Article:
requires money. A token payment allows survival/ resources for the
development of more ideas. (or enough to treat friends who let you sleep on
their sofas).

An organisation, such as the ICA, should wish to help [financially] support
an individual as an investment - and sign of belief /faith - in the reasons
for having originally chose to endorse them. If the artist's work develops
more, then the orgisation's prestige increases in the future, having
supported the artist early on. So the token amount can be seen as an
investment. It also helps develop the future, which the ICA claims as it's
role: "A belief in the new. An enduring faith in the creativity of

Positively supporting an artist opens the door for the organisation to work
with that individual more in the future. Otherwise, they will favour an
organisation that did.

Ultimately, it's up to an individual to chose to submit work to the ICA; or
not. My suggestion is that the way they have chosen to do this, undermines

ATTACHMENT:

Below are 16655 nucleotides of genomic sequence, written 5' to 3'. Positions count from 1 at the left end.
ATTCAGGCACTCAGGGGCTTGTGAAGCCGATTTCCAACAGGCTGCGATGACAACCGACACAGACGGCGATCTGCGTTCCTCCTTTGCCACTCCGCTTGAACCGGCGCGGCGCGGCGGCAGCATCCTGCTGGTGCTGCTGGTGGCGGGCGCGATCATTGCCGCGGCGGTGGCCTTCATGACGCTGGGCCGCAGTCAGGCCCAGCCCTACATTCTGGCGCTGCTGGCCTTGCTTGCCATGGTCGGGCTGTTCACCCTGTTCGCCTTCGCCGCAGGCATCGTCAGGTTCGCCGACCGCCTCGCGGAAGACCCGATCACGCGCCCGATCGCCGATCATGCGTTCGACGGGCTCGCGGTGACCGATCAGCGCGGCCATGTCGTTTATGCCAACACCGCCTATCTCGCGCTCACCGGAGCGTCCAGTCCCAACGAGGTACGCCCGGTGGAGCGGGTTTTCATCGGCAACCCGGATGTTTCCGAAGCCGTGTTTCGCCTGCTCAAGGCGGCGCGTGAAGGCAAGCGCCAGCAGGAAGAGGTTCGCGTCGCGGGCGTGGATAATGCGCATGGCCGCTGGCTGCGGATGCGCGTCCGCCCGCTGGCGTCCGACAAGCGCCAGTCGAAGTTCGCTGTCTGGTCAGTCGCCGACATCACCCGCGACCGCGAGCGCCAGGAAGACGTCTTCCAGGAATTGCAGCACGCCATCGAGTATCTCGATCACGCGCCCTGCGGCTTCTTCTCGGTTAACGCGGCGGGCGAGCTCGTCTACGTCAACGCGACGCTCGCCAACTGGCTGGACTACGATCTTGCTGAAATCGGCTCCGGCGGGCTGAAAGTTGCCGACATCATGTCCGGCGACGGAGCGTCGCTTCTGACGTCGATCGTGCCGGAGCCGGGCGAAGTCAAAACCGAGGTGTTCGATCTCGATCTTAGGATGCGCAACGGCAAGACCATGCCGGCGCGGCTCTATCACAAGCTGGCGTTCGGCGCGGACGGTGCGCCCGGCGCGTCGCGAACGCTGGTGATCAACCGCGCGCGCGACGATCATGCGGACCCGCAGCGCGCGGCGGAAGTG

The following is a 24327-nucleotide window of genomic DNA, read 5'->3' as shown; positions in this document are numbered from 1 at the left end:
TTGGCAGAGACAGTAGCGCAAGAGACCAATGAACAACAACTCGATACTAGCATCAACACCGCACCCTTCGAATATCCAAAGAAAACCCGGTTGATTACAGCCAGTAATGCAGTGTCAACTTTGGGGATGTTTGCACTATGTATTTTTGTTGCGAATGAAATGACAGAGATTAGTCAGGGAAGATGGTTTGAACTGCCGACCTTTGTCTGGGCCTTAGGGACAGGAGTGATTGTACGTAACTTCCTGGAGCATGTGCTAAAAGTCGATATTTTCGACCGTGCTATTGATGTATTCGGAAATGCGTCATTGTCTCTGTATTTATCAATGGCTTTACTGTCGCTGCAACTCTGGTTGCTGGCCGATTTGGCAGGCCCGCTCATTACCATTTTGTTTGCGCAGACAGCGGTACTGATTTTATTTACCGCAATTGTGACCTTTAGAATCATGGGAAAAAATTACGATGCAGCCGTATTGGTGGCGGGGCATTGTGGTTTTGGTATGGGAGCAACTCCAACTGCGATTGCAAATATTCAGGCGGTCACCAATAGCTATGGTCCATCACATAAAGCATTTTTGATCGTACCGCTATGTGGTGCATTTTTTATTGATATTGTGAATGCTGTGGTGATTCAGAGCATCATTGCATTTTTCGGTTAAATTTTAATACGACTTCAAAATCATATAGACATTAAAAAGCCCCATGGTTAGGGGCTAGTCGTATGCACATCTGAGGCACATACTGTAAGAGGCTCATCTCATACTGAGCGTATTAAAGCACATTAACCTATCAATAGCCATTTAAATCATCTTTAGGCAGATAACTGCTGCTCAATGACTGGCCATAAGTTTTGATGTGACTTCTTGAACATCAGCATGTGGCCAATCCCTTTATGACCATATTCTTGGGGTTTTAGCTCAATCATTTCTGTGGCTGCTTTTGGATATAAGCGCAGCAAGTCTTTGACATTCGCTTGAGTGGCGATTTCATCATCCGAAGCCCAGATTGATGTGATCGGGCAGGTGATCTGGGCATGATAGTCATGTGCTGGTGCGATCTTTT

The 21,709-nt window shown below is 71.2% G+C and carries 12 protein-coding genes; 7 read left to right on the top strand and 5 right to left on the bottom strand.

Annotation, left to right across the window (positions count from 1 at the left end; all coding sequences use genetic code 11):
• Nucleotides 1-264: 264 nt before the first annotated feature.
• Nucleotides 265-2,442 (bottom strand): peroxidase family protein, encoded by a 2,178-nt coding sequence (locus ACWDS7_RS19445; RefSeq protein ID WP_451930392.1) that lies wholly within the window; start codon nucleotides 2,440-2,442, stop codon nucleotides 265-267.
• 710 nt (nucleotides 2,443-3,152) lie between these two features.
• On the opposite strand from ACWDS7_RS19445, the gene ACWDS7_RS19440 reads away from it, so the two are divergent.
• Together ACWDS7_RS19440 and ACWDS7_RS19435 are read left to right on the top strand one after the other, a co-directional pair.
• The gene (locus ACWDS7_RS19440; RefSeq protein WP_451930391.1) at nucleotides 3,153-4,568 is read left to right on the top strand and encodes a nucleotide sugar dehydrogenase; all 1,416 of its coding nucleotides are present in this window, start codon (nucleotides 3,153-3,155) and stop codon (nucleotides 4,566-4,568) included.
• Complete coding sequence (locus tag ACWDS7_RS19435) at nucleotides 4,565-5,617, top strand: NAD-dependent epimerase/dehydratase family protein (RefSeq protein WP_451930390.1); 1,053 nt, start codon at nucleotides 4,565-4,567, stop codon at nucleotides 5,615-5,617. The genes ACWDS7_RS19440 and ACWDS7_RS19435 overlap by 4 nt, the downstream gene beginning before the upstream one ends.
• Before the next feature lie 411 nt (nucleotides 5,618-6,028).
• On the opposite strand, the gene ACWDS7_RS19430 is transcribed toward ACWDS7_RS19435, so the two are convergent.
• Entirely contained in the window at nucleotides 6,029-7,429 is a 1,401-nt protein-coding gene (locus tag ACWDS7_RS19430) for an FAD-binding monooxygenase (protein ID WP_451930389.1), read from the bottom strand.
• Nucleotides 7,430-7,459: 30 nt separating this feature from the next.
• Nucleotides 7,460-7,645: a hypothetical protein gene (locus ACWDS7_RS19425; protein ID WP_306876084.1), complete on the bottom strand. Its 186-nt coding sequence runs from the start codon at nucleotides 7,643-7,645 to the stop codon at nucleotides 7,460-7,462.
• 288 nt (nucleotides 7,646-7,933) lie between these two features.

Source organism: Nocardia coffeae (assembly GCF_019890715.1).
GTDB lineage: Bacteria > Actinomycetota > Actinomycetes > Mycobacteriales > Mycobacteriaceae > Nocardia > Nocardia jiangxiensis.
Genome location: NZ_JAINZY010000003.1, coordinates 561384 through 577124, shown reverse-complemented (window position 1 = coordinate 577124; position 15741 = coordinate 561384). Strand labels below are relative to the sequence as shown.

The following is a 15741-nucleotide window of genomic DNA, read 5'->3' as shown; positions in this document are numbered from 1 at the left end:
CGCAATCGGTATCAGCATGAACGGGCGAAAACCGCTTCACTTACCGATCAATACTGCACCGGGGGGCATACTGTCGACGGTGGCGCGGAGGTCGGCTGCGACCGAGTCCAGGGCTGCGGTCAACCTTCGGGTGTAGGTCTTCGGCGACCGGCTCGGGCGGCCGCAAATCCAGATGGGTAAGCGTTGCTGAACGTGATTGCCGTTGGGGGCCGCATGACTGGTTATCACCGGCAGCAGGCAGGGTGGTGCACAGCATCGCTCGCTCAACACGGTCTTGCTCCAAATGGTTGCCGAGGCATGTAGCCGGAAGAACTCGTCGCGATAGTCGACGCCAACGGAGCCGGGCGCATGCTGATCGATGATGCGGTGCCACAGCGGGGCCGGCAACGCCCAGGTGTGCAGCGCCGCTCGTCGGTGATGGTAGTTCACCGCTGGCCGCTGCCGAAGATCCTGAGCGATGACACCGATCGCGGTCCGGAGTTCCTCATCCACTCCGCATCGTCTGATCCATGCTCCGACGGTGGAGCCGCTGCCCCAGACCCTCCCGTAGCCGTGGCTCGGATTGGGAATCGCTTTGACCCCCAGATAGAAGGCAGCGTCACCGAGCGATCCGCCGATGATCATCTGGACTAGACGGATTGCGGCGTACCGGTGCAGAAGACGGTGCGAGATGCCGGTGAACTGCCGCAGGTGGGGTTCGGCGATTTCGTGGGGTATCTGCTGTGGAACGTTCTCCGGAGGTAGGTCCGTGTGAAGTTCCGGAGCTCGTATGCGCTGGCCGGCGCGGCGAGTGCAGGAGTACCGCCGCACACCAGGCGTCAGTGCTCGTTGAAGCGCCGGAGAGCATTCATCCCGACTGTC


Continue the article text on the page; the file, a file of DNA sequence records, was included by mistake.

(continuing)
their own aims of spotting and supporting the best. The best isn't going to
be submitted in the first place.

On 26/9/07 23:07, "Lee Wells" <> wrote:

> Even if they were to get that much together that only allows for 12 artists
> to receive the award.
> In reference to your energy to conceive and develop something worthy....well
> I don't think you are the person they are looking for. They are after those
> that have already created something with their blood sweat and tears and now
> just need the recognition. 500 pounds would be great but again its only 3-5
> days wage any way so what does it really matter to receive the token payout.
>> From: Martin John Callanan <>
>> Reply-To: Martin John Callanan <>
>> Date: Wed, 26 Sep 2007 22:24:01 +0100
>> To: Pall Thayer <>, rhizome raw <>
>> Subject: Re: RHIZOME_RAW: Media Arts for the ICA Web Site
>> The ICA get points for trying; points for doing something. But it's plainly
>> wrong for an organisation such as the ICA to offer no fee; even tokenistic.
>> Sa, they have one new web project a month for a year, even a token 500
>> pounds (3-4 days work for on average London wage) is an annual budget of
>> 6000. If they can't secure a grant for that amount then they simply have
>> employed the wrong people. I'm sure a corporate hire for a night generates
>> more income than that. There must be a corporation willing to donate 6000
>> against their tax bill. It's the ICA's responsibly to secure funding to
>> nurture and develop new talent and new ideas. Their aim to to support "the